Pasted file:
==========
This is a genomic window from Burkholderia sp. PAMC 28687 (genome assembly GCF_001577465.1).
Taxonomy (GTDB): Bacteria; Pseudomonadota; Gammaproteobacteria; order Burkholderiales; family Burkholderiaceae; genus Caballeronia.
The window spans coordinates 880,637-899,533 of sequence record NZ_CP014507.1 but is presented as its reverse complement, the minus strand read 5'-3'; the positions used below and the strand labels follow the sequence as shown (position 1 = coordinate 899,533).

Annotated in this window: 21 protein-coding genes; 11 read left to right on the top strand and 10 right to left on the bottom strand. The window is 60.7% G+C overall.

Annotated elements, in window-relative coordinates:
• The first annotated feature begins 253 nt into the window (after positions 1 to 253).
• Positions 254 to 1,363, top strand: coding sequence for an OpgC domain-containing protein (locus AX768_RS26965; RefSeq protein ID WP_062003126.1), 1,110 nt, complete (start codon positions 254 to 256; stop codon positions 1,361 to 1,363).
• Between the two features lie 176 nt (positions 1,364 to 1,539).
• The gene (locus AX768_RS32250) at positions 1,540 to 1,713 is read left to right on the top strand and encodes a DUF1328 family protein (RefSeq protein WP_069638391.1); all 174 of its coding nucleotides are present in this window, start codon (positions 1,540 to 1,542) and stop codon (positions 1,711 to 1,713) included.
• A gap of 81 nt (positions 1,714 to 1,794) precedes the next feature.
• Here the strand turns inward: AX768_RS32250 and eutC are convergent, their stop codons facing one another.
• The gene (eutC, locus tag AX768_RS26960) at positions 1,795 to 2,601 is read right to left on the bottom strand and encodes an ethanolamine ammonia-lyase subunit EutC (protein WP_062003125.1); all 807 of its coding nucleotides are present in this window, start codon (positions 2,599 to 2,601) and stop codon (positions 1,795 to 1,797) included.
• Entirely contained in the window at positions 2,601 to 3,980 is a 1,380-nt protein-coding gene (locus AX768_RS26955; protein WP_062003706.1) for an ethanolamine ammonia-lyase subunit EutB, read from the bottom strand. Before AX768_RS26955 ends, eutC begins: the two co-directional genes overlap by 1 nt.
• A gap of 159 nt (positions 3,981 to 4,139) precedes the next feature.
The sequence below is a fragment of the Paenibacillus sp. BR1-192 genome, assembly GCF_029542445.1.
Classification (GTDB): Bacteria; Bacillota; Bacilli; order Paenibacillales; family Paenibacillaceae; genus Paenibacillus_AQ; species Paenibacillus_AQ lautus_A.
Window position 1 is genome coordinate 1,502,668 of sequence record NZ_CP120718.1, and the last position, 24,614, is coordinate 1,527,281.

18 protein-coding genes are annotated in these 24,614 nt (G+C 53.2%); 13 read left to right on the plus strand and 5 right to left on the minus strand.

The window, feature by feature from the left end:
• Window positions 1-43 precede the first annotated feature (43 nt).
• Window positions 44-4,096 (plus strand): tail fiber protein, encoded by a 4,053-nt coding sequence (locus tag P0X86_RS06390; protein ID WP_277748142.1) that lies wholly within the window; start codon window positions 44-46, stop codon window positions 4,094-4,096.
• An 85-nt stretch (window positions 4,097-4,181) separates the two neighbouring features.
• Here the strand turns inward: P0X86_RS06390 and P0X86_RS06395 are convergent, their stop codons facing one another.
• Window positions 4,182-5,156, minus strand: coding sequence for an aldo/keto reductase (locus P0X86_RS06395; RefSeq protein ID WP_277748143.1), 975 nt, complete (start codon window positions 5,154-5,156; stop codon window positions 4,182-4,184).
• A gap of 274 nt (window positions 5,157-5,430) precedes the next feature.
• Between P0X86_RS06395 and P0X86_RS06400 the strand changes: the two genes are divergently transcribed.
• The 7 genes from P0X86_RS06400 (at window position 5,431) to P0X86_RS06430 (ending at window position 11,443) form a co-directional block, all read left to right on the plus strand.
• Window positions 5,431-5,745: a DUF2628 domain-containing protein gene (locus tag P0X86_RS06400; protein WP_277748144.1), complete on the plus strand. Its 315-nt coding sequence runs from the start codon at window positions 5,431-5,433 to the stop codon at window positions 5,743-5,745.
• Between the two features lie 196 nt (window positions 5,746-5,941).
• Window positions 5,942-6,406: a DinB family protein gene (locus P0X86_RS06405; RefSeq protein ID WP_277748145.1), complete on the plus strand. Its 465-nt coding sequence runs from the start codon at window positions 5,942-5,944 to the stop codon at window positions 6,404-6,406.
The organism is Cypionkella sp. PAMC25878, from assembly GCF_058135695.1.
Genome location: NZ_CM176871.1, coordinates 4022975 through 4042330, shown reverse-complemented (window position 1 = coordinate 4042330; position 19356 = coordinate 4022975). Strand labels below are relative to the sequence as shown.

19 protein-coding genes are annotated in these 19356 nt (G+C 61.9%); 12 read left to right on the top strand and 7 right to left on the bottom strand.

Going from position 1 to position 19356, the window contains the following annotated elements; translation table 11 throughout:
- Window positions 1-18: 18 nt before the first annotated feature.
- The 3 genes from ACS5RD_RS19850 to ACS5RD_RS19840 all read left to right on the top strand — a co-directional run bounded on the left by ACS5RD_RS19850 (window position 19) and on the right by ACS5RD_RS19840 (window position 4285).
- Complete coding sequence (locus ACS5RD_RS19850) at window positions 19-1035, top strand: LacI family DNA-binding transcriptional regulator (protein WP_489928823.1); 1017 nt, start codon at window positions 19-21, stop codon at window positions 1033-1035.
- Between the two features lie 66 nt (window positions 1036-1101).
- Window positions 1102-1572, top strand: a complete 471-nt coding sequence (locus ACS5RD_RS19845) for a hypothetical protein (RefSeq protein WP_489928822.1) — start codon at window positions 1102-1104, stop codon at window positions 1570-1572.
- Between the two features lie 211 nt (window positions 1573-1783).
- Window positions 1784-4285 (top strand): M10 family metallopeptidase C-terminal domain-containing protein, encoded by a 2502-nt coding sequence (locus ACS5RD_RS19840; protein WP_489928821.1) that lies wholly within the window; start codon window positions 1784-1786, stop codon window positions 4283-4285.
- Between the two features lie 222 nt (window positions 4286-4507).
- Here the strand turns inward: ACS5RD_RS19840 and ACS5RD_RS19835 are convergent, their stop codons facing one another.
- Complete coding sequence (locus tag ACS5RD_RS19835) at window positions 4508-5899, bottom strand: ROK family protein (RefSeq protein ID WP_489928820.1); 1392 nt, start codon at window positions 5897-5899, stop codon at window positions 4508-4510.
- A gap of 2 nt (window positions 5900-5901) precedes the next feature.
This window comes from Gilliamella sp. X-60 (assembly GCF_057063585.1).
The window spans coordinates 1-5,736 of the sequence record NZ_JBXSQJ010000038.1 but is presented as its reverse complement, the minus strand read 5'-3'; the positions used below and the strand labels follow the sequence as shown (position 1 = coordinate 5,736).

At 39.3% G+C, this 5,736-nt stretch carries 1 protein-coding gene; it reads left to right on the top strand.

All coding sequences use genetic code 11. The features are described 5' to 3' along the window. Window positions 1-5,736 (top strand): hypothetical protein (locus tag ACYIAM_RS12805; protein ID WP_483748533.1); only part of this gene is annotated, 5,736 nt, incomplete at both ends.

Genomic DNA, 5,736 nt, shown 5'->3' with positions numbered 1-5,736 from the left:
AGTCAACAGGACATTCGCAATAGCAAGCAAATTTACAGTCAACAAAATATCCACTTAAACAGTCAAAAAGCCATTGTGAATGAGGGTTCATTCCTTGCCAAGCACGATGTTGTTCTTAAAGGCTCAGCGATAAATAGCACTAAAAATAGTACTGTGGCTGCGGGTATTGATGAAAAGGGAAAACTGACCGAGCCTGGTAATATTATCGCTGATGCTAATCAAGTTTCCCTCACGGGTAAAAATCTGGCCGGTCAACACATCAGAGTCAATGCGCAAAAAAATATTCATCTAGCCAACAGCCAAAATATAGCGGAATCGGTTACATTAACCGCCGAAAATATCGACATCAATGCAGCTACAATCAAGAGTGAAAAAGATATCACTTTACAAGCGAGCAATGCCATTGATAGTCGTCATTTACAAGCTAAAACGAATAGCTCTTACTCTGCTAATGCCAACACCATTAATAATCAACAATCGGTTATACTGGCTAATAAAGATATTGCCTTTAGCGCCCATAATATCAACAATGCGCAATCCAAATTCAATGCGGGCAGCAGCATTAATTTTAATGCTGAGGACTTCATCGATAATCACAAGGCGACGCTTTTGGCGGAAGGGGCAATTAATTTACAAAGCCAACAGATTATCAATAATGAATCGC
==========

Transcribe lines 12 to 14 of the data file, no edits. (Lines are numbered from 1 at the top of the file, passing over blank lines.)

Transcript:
• The gene (eutC, locus tag AX768_RS26960) at positions 1,795 to 2,601 is read right to left on the bottom strand and encodes an ethanolamine ammonia-lyase subunit EutC (protein WP_062003125.1); all 807 of its coding nucleotides are present in this window, start codon (positions 2,599 to 2,601) and stop codon (positions 1,795 to 1,797) included.
• Entirely contained in the window at positions 2,601 to 3,980 is a 1,380-nt protein-coding gene (locus AX768_RS26955; protein WP_062003706.1) for an ethanolamine ammonia-lyase subunit EutB, read from the bottom strand. Before AX768_RS26955 ends, eutC begins: the two co-directional genes overlap by 1 nt.
• A gap of 159 nt (positions 3,981 to 4,139) precedes the next feature.